The Fetishization of Ethnic Minorities

“You should sleep with her. She’s exotic. She’s Sri Lankan,” said my flatmate to a Caucasian guy talking to me at the pub.



It was one of those crisp fall evenings. It had been about two months since I moved to the UK to pursue a Masters degree. Bright eyed and curious, I had already found a pub which I frequented Friday evenings, courtesy of my flatmate’s love for live jazz music(we will call him Mike). The two of us became fast friends and that particular night, the band was phenomenal. We put back a couple of pints and managed to create a little circle in the middle of the pub as we danced the evening away. After the band started packing, Mike and I sat down for another drink, and I spotted a guy at the bar with a friend of his who kept eyeing our table. At first, I assumed he just wanted the two empty seats at our table.  So I smiled and invited him over.


They both came over, and the guy who kept eyeing me sat next to me and we got to talking. It started off friendly enough; mostly about University, where we were from, what we thought of the city. Eventually, I figured he was interested in me, mostly by his body language and the way he looked at me. I thought we were having a particularly decent conversation until Mike decided to point out the fact that I was, in his words, an ‘exotic’ woman of Sri Lankan ethnicity. We both ignored the comment and carried on conversing for a few more minutes. As the pub was starting to close, I bid him goodnight and Mike and I headed home.


I suppose Mike was drunk by then since the next words he slurred were, “You were his only chance to sleep with an ethnic chick.” I knew I should have said something at that point but I didn’t. I should have called him out that labeling me as an ‘ethnic’ chick was basically erasing all the qualities I have as a human being, and narrowing me down to simply the colour of my skin. I should have told him that even though he didn’t realize it, he was being downright ignorant and racist. However, I did not say any of these things. Perhaps it was because I was too sleepy, and had too much to drink, or perhaps it was because I didn’t want to start any trouble in our flat. Needless to say, that situation has bothered me from that day and perhaps it is why I decided to write about it instead. I told myself if I ever found myself in a similar situation, this time I would speak up.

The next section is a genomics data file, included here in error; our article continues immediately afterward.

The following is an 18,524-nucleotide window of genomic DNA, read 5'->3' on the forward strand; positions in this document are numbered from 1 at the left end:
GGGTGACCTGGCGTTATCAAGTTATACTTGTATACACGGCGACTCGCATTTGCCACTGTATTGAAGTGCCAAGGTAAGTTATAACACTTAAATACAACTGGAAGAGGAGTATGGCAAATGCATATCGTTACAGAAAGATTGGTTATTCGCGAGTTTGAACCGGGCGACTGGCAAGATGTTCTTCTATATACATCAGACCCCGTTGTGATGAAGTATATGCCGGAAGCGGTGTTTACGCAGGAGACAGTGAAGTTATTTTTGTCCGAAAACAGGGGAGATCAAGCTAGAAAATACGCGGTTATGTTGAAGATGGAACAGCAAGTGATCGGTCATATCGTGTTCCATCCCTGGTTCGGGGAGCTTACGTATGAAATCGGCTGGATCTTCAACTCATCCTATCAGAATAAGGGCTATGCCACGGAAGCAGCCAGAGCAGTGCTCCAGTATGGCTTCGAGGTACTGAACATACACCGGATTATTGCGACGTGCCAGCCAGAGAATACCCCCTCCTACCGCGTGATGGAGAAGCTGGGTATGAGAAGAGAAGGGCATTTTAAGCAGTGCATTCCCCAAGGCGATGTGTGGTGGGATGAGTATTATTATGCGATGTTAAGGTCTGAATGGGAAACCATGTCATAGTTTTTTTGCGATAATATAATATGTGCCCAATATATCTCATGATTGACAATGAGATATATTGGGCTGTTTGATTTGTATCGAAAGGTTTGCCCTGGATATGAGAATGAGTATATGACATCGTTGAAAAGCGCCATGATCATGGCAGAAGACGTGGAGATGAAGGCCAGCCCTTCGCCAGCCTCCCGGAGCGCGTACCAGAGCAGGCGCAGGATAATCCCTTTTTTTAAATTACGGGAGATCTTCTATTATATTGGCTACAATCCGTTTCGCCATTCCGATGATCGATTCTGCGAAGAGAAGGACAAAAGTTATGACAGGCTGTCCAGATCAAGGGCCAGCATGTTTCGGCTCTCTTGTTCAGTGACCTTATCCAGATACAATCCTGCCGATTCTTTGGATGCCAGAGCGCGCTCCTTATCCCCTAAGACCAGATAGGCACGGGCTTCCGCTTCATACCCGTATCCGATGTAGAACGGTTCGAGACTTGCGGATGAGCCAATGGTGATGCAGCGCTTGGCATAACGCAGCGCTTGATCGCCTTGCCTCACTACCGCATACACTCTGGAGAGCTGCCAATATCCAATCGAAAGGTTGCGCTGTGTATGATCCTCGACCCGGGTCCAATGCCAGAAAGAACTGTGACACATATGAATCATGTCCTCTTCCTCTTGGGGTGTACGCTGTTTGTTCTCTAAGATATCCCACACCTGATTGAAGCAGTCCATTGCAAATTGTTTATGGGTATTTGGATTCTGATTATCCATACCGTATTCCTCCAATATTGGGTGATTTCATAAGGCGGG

Both ethnic women and men of various cultural backgrounds experience a kind of fetishization based on their ethnicity. For instance, Black men are often stereotyped as being well endowed, sexually voracious, and hypermasculine. Asian women are often looked at as docile, submissive, while simultaneously being able to cater to men. These stereotypes not only harm but also further alienate us by a form of ‘othering’. We are seen as the other, the exotic, the mysterious. We are simply reduced to a few stereotypes propagated by Western media, which the masses blindly consume on a daily basis to the point where these stereotypes are seen as the norm. By reducing us to these false characteristics, people have a pre-conceived image of us that they then outwardly project.


These projections can come through in everyday interactions such as the one mentioned above, or in the portrayal of certain ethnicities by White Hollywood tycoons. Though this may not seem overtly racist, it is a form of subtle racism that is now widely prevalent in society. No man or woman should be reduced simply to the colour of their skin and then sexualized because of it. By fetishizing ethnic minorities, it dehumanizes us and relegating us to a position of inferiority.


I’m not sorry when I say that I don’t want to be someone’s exotic brown girl experience. Not to mention the disappointment people feel when they realize that ‘said exotic experience’ is a fantasy that does not, nor will ever, exist. It is a façade that has been concocted in order to demean, demoralize, and keep minorities in a position in society where we aren’t able to exercise agency. By constantly being seen as the other, it diminishes the myriad of wonderful qualities which we have and productively use to contribute to society. Fortunately, times are changing and progress is being made. We are challenging dominant ideas surrounding race and identity that has been used to silence us. By speaking up about our experiences and adding our voices to the larger debate on racism, we are challenging people’s perception of ethnic minorities. The more we speak up, the more our voices are being added to the discussion, and the more notice people take. By collectively coming together, sharing our stories, and educating the masses, with time these harmful, false stereotypes will hopefully be eradicated.